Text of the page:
If you’ve got it, you get it

“Once you’ve got a few dollars, they multiply like mice.” – quote from an old movie, source forgotten.

This seems to be true, but why? Some possible reasons:

Passive returns. Investments such as real estate can produce about seven percent a year, which compounds. This is good, although not as great as the 10 percent of the stock market over the past 50 years, or the 13 percent of the S&P 500 since the global financial crisis, or 20 percent that Warren Buffett has managed over his career.

Law of increasing returns. The incremental cost of replicating a high value but cheap-to-make product such as a software program or book is small.

Learning. The more we do something, the better and more efficient we can become at it. This learning also spreads to adjoining areas that have similarities to the initial process. The iPod was a step along the way to the iPhone.

Network effect. The greater the number of people who are using a new type of product, the more successful it becomes, because this growth improves the infrastructure and reinforces the standard. Electric vehicles are enjoying this kick-along.

Social proof. As your profile rises, the word spreads, and so your reputation grows. Amazon built a name for low cost and reliability of supply.

Jigsaw effect. The closer we get to finishing a project or mastering a complex skill, the simpler the job becomes. Resources become focused on the remaining pieces of the puzzle. As well, the nearly-done product is easier to see.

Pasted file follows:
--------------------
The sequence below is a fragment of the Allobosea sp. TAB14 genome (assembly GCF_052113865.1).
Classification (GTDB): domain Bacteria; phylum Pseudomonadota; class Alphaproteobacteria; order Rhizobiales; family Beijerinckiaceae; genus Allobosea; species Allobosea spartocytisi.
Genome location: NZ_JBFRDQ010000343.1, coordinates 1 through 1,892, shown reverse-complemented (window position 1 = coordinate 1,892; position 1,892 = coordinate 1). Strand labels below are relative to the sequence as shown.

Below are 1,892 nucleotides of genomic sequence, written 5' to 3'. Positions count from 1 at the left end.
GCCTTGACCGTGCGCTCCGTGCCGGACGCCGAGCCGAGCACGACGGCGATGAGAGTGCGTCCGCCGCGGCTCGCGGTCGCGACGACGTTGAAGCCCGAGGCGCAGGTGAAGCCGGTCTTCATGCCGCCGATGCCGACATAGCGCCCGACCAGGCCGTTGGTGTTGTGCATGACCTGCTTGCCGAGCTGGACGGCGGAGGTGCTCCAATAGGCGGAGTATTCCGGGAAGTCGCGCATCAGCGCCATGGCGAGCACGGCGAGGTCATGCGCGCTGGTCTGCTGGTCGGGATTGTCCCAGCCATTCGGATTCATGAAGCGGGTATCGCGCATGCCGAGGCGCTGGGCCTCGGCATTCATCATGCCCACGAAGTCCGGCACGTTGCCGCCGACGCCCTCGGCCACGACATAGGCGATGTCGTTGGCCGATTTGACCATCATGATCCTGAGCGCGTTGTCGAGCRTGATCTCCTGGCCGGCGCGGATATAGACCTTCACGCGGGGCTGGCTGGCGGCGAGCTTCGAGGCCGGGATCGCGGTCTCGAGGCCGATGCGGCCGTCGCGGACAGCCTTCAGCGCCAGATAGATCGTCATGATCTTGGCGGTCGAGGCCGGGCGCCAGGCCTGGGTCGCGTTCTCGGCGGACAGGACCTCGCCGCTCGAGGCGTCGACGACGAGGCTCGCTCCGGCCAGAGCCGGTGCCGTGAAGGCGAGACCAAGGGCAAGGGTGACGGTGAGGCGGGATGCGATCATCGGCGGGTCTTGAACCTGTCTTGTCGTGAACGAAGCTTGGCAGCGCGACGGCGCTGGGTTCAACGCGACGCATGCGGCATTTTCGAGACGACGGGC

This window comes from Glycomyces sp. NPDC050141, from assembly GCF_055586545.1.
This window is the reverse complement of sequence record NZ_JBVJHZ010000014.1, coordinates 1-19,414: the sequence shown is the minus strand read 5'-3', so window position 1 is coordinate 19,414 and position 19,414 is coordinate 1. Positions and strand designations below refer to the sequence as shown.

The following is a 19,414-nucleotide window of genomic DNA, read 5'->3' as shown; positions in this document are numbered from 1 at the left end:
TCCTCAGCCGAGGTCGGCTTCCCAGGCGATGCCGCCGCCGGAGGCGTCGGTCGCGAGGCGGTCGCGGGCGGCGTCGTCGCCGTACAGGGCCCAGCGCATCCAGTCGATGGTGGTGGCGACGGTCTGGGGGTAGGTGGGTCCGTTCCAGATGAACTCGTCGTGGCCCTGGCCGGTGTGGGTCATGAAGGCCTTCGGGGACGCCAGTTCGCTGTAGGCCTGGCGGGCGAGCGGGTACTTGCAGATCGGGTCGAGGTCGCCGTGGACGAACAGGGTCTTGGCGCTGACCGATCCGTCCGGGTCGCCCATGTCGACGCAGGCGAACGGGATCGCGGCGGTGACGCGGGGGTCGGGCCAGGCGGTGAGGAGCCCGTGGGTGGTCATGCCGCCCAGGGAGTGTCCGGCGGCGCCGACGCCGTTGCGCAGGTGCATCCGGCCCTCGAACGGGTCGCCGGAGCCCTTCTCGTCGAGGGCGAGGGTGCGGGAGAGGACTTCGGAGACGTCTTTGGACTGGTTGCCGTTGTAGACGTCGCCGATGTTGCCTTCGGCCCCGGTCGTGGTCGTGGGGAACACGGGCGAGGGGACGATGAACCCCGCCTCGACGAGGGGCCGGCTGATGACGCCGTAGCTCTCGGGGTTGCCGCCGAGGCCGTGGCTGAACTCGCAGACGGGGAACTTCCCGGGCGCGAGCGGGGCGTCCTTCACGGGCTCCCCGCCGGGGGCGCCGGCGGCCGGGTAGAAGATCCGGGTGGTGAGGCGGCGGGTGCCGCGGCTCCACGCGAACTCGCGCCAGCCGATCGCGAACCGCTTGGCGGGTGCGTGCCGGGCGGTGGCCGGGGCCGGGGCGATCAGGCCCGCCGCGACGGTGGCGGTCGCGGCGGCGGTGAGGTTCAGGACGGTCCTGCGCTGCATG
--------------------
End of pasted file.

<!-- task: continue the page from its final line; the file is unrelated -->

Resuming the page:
Life can seem unfair until we get a few mice. There’s not much to each of the little tikes, but they do reproduce.

No, boredom isn’t always bad

In a previous post, we talked about having more than one project going at once, to provide continuing progress. When one gets stuck, you can switch to another.

This sounds fine, but there’s a caveat. Changing projects can undermine the boredom that got you going in the first place.



With luck, our work provides not only an income, but also the fun of creating, problem solving and completing. Work can be interesting and stimulating, something that gets us out of bed in the morning, ready to take on the challenges of a new day.


An antidote to dullness and ennui, in other words.

However there’s more than one way to slice this apple, and the truth is that alternative projects can undermine interest in the first one, killing the urge to complete it. This isn’t just about using up the energy or time that can be spent on something else. It’s about the hunger that impels the task.

Example 1: After jousting with your editor on the phone for an hour, you’d rather slit your wrists open than make those marketing calls.

Example 2:  Designing your new kitchen online was fun. Too bad about the client newsletter that’s now overdue by a week.

Ideally, our ventures should work to satisfy different internal masters, rather than competing to achieve the same ends. Otherwise there’s a chance we’ll lose interest forever.

Don’t let your projects fight each other to keep the boredom at bay.

Photo by Nastya Dobryvecher